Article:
Ian Lance

Ian Lance

Portfolio manager

In for free

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Some of our most successful investments have been ones in which sentiment towards a company becomes so negative, that the valuation ends up making no sense versus the worth of its various parts. Sometimes this is so extreme that you can buy a business where one part of it is worth more than the valuation of the entire group and so in effect, you are getting the other parts ‘for free’.

In yet another example of how irrational the valuations of companies suffering temporary earnings declines have become, we believe the market today is offering a number of opportunities to buy companies where you are getting part of it for nothing.

Below are six examples:

Royal Mail

RMG owns a European parcels business, GLS, which makes a 6-7% margin in a normal market environment and which has grown at mid to high single digit (benefitting from structural growth of online retail). In 2019, GLS made an operating profit of £180m and is therefore worth c.£2b if we put it on a multiple of 11x. The current market cap of the entire group is £1.7b and therefore the UK business is not just in for free but actually valued at -£300m.

BT

BT’s Openreach division generates £2.6b of Earnings Before Interest, Tax, Depreciation and Amortisation (EBITDA) which we have valued at £22b. This represents a multiple of just over 8x historic EBITDA which compares favourably with other utilities and therefore ought to be achievable. The enterprise value[1] of the entire group is currently £31b meaning that all the other businesses are being valued at £9b, which is only 3x their historic cash EBIT of £2.8b. Rumours surfaced in the last weekend’s Financial Times that BT might be about to monetise a stake in Openreach.

Marks and Spencer

Marks and Spencer have a food retail business which makes £237m of Earnings Before Interest and Tax. If we value this at 12x historical EBIT, add their £750m investment Ocado at cost (less the future performance payments), take away net debt and give no benefit for the company’s freehold property, the total is around £2.0b, which is in line with today’s market cap. The entire clothing and home business, which is still the largest clothes retailer in the UK and which last year made a profit of £224m, is therefore in for free.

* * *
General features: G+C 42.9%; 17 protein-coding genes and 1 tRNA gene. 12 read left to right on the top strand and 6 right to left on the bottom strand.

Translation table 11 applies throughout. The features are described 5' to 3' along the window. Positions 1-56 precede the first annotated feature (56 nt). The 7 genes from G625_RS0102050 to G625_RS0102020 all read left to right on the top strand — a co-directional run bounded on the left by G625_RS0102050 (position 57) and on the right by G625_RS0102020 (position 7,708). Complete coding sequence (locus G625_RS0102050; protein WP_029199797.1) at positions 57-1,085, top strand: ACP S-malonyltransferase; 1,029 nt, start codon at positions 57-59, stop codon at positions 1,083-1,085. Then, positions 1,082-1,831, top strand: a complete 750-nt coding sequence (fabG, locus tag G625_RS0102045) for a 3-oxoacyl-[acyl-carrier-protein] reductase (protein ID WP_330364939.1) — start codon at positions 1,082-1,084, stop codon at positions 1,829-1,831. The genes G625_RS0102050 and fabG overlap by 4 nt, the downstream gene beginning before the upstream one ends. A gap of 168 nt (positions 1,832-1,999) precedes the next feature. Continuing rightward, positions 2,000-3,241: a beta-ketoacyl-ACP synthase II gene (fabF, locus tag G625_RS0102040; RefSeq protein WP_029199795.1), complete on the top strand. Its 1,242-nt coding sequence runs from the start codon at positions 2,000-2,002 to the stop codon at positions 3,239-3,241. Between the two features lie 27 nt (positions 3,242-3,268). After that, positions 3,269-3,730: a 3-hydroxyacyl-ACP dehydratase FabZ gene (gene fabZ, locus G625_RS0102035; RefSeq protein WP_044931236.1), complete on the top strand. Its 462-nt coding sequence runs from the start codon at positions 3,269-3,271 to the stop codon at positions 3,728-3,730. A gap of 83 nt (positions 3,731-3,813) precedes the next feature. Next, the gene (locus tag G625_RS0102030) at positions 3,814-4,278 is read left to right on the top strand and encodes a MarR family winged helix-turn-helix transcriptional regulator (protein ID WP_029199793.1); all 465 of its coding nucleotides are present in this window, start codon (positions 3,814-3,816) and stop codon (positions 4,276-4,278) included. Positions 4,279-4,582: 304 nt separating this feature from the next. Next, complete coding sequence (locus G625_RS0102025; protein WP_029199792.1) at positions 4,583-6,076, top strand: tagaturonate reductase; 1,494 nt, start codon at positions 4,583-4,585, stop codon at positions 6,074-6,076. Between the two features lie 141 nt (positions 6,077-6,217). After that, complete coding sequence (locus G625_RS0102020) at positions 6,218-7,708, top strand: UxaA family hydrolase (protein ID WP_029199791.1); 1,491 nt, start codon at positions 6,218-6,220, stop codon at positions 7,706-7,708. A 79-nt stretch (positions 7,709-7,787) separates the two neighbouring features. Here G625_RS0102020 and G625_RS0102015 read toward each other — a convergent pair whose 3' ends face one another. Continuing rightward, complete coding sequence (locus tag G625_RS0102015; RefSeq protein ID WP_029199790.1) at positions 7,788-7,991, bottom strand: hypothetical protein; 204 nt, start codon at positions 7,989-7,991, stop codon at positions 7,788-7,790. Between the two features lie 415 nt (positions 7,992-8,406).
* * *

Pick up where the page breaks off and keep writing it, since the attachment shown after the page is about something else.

ITV

ITV is, in effect two business; broadcasting which is very reliant on advertising revenue and content production. In 2019, the content production business made EBIT of £267m and we might value this at around £3.5b (13x EBIT). The enterprise value of the entire group is £3.8b meaning that the broadcast business which last year made c.£500m of EBIT is being valued at around £300m in the stock market. Another way to think about this is that companies like Netflix spend around $15b a year on content production; for a fraction of this, they could have ITV’s entire back catalogue and all future content.

Capita

Capita has a software business which made just over £100m of EBIT in 2019. As these businesses are high margin (28% in this case) they tend to be valued quite highly. Using a multiple of 15x(which would be the low end of their peers) would value this division at £1.5b which is not far short of the enterprise value of the entire group of less than £2b. The rest of the businesses, which in 2019 made around £200m are thus only being valued at around 2x EBIT.

Each of these companies has a strong franchise within them that is being undervalued by a market that is fixated on short-term earnings momentum and hence creating some genuine bargains in the market today.

[1] Enterprise Value is a measure of a company’s total value, often used as an alternative to equity market capitalization. Enterprise value includes in its calculation the market capitalization of a company but also short-term and long-term debt as well as any cash on the company’s balance sheet. The formula for Enterprise Value is Market cap – cash and cash equivalent + short-term and long-term Debt.

The statements and opinions expressed in this article are those of the author as of the date of publication, and do not necessarily represent the view of RWC Partners Limited. Past performance is not a guide to the future. The price of investments and the income from them may fall as well as rise and investors may not get back the full amount invested. This article does not constitute investment advice and the names shown above are for illustrative purposes only and should not be construed as a recommendation or advice to buy or sell any security. Forecasts and estimates are for illustrative purposes only and are not to be relied upon as advice or interpreted as a recommendation. The forecasts and estimates are based upon subjective assumptions about circumstances and events that may not yet have taken place and may never do so. No investment strategy or risk management technique can guarantee returns or eliminate risks in any market environment

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